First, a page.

High rise is a gruesome display of metaphors, similes and satire based in a society of natural decay. With some strong performances but with a plot that will only truly make sense to fans of the novel, this truly is a film that will split opinion.
Life in the High Rise seems perfect until a series of events create cracks in the seemingly ideal community.
From the outside, Ben Wheatley has done a fantastic job at creating a bizarrely chaotic world for which we can see a society begin to break down. Set in the 70’s, the set design and general look of the film is incredibly authentic. From the low rent apartments on the first level right through to the penthouse suites at the top, every detail has been meticulously thought about and in turn, sets the tone for what’s to come.
Unfortunately however, once we get past the aesthetics, we begin to run into some problems. The story is, for a better word, crazy. The slow breakdown of society is obvious with each scene throwing us further down the rabbit hole is interesting – its just a shame that in order to understand why, you need to have done your homework first. Without context, most of the scenes feel quite out of place while others just feel pointless. Its this lack of understanding that becomes more frustrating that intriguing as it just causes the audience to lose concentration rather than build up tension.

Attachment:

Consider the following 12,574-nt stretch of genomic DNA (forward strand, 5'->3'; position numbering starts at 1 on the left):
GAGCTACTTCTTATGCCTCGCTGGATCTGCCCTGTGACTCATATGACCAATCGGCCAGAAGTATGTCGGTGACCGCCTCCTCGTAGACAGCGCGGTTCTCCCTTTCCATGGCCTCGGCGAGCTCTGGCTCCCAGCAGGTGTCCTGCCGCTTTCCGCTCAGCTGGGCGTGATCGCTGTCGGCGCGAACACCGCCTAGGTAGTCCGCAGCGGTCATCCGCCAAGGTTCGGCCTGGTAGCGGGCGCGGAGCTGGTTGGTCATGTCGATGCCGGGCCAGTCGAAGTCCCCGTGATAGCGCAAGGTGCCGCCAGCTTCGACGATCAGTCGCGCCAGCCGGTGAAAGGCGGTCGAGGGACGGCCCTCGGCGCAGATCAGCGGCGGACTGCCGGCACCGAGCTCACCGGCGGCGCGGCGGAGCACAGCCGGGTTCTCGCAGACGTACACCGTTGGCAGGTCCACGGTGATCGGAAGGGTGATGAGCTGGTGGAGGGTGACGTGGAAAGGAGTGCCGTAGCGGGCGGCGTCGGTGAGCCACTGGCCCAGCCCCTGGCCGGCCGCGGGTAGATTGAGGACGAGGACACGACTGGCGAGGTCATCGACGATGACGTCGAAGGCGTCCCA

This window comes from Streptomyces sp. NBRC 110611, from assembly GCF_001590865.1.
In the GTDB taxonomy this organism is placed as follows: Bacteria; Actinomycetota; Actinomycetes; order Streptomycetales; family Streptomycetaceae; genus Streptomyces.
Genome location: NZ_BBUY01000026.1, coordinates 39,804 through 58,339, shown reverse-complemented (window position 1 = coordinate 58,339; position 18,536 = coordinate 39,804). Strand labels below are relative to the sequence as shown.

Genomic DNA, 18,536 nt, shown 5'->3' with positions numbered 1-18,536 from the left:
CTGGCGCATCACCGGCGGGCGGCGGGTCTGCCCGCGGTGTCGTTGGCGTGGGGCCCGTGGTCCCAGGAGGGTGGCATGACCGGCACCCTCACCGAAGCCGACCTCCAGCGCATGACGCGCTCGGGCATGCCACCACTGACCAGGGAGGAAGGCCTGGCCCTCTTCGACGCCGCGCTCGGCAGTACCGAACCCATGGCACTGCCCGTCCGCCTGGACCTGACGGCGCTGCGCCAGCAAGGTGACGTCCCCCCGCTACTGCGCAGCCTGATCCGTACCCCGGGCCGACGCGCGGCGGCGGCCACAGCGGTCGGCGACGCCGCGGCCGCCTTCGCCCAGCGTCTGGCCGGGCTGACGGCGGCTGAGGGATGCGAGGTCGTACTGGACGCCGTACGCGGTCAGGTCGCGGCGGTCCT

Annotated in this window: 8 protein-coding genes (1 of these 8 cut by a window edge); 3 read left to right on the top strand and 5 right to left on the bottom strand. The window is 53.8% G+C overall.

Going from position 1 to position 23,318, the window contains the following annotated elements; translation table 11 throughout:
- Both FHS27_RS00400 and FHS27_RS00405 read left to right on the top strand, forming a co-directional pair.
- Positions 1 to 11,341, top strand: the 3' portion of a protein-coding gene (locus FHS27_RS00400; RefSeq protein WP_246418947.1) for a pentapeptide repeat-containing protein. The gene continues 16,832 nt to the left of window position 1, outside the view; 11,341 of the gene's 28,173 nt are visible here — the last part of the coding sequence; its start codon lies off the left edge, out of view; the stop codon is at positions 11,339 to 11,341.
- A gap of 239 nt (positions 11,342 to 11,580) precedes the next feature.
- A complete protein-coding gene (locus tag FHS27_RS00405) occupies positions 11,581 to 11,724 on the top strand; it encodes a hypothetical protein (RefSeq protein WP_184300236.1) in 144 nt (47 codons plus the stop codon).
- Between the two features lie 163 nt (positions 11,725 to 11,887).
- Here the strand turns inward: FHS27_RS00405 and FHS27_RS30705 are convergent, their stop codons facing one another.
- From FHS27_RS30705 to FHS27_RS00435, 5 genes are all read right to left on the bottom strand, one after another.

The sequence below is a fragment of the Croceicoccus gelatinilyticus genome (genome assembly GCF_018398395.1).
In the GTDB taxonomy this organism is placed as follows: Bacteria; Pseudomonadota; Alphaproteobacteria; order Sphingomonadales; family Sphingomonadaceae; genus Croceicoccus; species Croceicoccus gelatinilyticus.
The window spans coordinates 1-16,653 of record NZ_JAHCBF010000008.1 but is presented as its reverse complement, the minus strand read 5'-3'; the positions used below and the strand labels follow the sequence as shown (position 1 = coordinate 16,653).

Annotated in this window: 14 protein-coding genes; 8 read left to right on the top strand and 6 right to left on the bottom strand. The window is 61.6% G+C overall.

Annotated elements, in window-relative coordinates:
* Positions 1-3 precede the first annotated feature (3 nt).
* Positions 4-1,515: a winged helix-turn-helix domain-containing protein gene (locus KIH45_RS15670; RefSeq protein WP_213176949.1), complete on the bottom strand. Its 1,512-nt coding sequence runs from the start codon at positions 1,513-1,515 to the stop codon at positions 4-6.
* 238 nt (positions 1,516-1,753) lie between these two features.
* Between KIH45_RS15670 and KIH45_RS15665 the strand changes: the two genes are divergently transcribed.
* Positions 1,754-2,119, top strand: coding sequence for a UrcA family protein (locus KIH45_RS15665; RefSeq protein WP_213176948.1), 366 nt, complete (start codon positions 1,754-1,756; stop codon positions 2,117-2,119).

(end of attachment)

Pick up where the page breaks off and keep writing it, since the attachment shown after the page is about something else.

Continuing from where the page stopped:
Tom Hiddleston and Jeremy Irons are without a doubt the focal point performance wise. Hiddleston is great as lead Laing, while Irons plays the curious part of High Rise designer, Royal. These two are easily the more interesting characters but again, without the necessary reading, what starts as intrigue ends in confusion in that they never really reach their potential. Sienna Miller and Luke Evans were an odd choice to round the cast off (Ben Whishaw would probably have been amazing somewhere in there), but fortunately their performances aren’t the worst and don’t take away from the chaos on screen.
Overall, this is a film that needs context before it can be fully imagined. If you read the film beforehand, this will most likely be a masterpiece but without prior knowledge the screenplay does little more than move from one scene to the next without building our understanding of the ensuing breakdown. For now, this gets 2 out of 5 but will update as to whether this improves when the book has been read!